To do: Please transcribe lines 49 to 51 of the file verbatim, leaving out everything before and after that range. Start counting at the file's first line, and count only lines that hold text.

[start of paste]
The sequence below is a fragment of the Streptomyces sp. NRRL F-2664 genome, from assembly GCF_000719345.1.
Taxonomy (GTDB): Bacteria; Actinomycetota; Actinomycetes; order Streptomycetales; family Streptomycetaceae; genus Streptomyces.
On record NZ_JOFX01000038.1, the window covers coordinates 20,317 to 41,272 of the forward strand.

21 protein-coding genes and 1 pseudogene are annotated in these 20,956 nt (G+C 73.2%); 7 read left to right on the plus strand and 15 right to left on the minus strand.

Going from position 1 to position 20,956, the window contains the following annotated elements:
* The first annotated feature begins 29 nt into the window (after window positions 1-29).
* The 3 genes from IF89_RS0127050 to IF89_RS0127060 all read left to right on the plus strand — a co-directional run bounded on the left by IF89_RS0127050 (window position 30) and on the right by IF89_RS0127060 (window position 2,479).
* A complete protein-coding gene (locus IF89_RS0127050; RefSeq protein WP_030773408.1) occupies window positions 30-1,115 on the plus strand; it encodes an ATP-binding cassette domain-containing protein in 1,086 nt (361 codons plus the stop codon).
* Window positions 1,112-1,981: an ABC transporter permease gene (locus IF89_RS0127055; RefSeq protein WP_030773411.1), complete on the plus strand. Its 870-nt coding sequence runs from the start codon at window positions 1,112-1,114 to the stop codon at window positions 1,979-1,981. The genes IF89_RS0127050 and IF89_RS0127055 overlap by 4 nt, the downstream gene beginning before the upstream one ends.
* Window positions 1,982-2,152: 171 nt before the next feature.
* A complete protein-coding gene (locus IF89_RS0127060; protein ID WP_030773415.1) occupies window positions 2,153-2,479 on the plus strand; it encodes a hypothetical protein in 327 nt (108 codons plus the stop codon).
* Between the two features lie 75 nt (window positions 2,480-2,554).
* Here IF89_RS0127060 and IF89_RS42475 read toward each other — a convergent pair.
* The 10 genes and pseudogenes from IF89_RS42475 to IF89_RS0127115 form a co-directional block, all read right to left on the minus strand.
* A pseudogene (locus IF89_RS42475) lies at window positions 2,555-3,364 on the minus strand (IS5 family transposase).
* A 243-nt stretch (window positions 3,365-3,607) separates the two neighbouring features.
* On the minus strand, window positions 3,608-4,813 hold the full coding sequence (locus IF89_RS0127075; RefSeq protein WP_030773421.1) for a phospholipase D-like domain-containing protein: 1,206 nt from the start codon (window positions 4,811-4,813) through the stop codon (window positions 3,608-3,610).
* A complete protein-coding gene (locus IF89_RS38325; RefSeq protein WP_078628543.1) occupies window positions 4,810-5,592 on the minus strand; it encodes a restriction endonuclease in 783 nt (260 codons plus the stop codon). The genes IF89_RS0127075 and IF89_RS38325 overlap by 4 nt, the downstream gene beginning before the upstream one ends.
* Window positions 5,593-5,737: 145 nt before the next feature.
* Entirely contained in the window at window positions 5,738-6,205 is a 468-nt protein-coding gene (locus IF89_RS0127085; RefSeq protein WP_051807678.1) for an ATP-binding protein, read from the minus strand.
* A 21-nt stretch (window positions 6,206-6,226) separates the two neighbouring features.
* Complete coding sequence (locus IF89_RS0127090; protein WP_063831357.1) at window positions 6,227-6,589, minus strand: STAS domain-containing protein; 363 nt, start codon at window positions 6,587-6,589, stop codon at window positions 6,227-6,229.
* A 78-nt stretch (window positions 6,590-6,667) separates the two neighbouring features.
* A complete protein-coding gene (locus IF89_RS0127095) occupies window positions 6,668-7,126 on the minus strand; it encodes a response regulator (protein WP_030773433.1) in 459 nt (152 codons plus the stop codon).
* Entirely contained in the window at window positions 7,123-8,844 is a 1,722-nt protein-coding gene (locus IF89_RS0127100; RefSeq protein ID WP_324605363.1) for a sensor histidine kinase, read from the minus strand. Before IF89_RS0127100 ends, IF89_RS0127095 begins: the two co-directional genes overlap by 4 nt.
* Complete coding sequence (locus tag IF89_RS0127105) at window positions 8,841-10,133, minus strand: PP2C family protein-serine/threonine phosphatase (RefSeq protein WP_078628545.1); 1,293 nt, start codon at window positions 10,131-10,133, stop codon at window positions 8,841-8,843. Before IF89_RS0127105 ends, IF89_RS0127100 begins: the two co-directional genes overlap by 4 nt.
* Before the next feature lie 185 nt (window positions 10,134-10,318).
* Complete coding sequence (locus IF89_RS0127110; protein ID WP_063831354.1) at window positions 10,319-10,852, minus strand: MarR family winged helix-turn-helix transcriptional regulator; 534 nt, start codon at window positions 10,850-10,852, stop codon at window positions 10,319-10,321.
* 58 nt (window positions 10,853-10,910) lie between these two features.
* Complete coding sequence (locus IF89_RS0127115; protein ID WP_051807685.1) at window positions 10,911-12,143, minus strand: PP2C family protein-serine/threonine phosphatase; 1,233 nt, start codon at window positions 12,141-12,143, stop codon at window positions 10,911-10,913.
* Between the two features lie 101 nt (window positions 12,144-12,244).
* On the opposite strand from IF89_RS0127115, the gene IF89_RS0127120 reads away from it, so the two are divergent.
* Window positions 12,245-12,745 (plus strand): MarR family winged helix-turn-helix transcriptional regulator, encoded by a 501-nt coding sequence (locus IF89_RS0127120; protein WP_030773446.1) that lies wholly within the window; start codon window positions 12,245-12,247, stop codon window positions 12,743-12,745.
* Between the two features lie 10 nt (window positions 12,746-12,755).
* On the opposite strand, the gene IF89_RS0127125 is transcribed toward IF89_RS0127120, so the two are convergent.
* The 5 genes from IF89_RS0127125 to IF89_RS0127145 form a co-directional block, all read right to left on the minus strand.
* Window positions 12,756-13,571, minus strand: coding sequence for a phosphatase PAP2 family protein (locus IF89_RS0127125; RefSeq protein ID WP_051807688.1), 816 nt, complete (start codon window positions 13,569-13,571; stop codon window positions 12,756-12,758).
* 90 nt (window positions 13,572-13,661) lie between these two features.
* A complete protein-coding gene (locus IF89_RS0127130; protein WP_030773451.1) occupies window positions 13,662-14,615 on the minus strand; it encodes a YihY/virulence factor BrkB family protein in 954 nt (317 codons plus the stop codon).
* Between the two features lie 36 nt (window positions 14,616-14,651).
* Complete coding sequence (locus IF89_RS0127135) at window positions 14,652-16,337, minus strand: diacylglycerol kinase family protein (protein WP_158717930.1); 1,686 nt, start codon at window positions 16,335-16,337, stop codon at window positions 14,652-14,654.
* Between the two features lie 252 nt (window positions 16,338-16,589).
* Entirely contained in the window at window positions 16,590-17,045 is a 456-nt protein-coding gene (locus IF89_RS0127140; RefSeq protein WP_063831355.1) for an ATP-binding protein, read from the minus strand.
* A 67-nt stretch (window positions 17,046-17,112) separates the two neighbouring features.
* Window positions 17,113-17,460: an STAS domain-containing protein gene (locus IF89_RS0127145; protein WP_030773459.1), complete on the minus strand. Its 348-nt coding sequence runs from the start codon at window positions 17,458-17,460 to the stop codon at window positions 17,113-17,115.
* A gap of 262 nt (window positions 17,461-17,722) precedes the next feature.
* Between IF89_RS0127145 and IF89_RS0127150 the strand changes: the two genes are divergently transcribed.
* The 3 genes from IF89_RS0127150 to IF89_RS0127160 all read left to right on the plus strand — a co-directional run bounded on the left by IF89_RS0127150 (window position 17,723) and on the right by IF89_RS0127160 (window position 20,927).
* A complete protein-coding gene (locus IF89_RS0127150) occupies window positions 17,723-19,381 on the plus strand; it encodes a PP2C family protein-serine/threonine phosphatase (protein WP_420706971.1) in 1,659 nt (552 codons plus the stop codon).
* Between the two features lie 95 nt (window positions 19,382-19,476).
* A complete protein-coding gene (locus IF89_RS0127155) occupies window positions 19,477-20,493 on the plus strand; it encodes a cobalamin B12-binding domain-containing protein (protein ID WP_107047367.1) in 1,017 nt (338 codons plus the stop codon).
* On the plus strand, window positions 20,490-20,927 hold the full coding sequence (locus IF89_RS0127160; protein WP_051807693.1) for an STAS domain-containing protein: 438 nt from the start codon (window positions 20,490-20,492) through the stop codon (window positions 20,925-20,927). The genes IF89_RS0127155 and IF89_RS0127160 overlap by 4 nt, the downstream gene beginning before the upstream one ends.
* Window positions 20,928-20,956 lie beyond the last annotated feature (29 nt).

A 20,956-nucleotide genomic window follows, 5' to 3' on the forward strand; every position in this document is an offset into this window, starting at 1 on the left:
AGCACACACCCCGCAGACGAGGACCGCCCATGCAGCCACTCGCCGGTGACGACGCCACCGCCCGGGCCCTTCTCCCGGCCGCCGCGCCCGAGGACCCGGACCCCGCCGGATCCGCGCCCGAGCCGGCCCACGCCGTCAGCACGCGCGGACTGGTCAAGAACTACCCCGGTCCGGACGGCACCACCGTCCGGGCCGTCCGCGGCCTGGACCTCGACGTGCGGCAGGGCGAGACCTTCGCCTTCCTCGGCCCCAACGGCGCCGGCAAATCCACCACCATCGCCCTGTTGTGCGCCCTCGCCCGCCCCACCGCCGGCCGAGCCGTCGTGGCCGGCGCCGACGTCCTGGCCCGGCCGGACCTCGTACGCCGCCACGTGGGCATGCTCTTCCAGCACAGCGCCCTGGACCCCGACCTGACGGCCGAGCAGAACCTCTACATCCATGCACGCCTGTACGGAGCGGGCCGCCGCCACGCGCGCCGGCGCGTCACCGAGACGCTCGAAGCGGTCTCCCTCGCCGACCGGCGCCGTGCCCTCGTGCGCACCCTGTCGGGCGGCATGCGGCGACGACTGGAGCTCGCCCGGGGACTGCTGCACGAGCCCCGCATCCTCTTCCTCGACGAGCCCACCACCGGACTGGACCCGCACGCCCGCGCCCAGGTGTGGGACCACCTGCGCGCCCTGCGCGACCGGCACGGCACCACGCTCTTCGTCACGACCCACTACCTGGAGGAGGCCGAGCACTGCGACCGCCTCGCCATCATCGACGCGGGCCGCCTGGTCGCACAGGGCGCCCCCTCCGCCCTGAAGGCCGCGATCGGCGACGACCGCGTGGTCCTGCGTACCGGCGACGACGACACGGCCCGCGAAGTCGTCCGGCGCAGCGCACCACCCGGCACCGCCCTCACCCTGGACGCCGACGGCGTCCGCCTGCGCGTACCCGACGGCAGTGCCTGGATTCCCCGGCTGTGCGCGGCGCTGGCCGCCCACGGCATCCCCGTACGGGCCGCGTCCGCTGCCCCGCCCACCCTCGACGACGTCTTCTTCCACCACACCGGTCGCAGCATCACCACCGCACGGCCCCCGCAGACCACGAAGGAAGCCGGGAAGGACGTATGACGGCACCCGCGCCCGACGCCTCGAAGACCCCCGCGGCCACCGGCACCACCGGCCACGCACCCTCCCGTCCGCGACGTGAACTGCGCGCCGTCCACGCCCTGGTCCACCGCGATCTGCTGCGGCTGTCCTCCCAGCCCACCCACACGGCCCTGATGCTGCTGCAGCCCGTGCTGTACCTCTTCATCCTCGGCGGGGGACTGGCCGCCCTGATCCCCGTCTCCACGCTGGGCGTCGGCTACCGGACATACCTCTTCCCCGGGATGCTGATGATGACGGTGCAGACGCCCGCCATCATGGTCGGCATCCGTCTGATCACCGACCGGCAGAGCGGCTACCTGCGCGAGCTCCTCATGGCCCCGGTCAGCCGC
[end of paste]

* A complete protein-coding gene (locus IF89_RS0127150) occupies window positions 17,723-19,381 on the plus strand; it encodes a PP2C family protein-serine/threonine phosphatase (protein WP_420706971.1) in 1,659 nt (552 codons plus the stop codon).
* Between the two features lie 95 nt (window positions 19,382-19,476).
* A complete protein-coding gene (locus IF89_RS0127155) occupies window positions 19,477-20,493 on the plus strand; it encodes a cobalamin B12-binding domain-containing protein (protein ID WP_107047367.1) in 1,017 nt (338 codons plus the stop codon).